Then, for example, you can check the errors that occurred:
You can use the retry feature to re-submit or retry.
A container serves as a standardized software unit that encapsulates code and all its dependencies, ensuring consistent and efficient execution across various computing environments. Specifically, Docker container images represent lightweight, self-contained packages of software that encompass everything essential for running an application: code, runtime, system tools, system libraries, and configuration settings.
In the flows, individual containers are created for each step, allowing components to perform their designated tasks. However, it’s crucial to note that if an error occurs during the container initialization process, the affected component will be unable to fulfill its functions, consequently impacting the entire flow. To address such issues, we provide a dedicated containers page where you can access comprehensive information about the status of each container associated with a particular component in your flow.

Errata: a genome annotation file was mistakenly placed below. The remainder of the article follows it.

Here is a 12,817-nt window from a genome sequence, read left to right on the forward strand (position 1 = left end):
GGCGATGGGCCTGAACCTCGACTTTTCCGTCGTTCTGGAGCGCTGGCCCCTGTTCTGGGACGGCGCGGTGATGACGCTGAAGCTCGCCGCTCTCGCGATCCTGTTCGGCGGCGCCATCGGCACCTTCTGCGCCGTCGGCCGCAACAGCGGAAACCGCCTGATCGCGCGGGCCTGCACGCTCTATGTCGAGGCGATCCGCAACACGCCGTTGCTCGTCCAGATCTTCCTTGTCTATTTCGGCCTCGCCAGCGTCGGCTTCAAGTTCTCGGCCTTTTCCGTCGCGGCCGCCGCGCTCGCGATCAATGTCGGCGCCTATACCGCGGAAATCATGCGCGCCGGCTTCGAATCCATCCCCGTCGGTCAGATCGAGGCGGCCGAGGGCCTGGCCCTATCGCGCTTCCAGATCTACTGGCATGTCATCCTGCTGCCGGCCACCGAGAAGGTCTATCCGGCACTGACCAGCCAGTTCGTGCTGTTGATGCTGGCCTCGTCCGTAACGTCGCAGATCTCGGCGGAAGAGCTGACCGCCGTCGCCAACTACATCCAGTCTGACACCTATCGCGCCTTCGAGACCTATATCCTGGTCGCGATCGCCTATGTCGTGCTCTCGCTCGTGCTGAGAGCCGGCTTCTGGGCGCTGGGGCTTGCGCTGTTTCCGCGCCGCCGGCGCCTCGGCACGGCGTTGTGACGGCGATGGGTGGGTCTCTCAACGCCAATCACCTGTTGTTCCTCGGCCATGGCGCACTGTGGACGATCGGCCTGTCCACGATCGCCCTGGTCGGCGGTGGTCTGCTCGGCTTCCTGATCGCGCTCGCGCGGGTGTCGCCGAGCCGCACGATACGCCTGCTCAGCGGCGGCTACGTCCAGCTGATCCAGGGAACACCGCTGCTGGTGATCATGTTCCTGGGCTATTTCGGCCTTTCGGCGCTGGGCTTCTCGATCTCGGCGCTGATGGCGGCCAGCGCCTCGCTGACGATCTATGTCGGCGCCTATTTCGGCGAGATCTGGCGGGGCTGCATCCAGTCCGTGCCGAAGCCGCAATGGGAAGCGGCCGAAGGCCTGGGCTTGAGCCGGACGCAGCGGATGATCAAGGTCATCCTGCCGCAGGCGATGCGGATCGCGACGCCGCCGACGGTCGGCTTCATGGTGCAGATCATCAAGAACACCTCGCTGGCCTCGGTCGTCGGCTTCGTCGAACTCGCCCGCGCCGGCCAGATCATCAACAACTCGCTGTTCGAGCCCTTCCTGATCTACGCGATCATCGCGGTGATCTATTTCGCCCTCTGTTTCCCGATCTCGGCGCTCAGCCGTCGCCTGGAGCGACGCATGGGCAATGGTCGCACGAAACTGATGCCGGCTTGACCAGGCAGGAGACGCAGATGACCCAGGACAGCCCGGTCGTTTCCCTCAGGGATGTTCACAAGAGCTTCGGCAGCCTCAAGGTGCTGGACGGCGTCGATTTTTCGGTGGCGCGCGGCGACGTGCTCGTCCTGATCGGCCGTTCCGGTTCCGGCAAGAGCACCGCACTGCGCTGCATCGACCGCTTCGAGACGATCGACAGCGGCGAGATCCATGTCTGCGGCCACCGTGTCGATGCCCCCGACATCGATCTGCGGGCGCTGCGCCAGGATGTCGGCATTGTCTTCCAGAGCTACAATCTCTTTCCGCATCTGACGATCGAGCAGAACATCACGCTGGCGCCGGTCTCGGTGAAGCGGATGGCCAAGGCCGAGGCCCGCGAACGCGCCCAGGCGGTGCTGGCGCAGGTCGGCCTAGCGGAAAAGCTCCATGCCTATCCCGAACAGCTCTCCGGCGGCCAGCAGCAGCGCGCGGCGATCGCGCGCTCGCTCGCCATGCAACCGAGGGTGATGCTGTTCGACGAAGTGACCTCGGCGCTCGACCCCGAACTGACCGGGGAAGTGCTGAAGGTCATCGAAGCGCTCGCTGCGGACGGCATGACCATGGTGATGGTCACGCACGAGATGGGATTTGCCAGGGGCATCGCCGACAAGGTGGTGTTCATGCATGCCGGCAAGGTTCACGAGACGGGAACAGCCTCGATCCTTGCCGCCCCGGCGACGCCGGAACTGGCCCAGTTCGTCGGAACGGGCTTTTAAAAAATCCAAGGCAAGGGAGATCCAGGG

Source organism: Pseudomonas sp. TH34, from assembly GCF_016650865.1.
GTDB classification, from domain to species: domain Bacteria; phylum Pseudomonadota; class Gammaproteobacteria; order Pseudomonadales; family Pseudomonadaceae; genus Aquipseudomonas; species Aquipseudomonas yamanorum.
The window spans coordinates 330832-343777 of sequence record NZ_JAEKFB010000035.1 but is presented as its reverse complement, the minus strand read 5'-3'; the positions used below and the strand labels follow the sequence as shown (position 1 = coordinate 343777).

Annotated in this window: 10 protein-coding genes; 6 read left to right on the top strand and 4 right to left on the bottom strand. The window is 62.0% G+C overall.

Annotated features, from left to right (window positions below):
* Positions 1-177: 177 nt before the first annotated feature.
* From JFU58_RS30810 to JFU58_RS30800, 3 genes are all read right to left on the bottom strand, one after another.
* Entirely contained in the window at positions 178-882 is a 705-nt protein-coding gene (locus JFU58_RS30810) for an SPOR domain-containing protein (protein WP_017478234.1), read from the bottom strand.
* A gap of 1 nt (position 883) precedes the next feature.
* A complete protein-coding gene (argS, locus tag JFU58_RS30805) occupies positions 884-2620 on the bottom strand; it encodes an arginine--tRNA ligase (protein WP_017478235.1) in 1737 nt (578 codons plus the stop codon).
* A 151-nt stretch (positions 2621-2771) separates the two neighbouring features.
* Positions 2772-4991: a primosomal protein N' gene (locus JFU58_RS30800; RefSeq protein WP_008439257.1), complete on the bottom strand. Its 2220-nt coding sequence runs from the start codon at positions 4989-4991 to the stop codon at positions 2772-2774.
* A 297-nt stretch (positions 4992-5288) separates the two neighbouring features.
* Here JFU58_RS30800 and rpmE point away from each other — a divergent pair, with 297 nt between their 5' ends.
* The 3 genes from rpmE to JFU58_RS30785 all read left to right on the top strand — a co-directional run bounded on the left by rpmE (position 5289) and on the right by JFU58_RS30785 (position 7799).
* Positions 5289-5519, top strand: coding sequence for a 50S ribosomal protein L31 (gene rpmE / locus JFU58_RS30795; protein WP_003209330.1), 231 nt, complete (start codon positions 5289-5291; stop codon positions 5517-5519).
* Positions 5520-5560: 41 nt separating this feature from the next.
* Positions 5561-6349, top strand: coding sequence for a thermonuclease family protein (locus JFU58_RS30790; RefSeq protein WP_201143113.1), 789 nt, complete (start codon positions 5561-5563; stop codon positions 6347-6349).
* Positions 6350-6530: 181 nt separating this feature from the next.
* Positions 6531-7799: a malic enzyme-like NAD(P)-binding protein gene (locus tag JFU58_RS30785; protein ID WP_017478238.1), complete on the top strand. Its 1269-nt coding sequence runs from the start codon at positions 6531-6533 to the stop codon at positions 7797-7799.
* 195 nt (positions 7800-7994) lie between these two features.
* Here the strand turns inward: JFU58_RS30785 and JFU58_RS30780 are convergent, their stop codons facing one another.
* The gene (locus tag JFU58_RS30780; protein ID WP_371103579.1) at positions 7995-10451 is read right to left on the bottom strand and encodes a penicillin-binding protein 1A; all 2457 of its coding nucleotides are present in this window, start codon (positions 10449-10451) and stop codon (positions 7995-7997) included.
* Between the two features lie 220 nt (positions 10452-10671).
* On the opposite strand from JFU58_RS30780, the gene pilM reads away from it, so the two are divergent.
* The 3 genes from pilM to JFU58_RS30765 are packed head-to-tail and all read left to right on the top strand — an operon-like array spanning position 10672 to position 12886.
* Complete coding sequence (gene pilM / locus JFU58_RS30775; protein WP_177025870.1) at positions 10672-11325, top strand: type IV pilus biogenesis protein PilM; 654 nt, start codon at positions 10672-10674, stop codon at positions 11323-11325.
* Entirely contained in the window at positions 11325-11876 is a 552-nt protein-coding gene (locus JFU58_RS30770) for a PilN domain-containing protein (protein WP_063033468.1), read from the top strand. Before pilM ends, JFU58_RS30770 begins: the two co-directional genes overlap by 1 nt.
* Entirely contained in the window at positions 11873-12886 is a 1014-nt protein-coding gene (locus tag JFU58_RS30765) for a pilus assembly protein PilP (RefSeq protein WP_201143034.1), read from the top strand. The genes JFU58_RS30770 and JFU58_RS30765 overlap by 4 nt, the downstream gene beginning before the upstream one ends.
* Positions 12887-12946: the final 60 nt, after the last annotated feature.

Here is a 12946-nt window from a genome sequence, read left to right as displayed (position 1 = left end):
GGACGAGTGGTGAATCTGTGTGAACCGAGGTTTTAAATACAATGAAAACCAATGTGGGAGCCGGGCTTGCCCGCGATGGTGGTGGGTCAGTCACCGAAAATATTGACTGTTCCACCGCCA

For example, consider a scenario where your flow begins with a simple webhook component, but the execution doesn’t proceed as expected. In such cases, if you’re unsure about the root cause of the problem, your initial course of action should involve visiting the containers page and examining the status of the container responsible for the webhook component within your workflow.
Please note that numerous factors can lead to flow errors. Among the most frequently encountered issues are “Component Failed to Start” and “Component Ran Out of Memory” errors. For a more detailed insight into these errors and how to address them, we recommend referring to the dedicated articles that provide comprehensive information and solutions for these issues.
On the Containers page, you’ll encounter the following states:
To access specific information for a container, simply click on the ‘Step Name.’ On the individual container page, you will find the following details: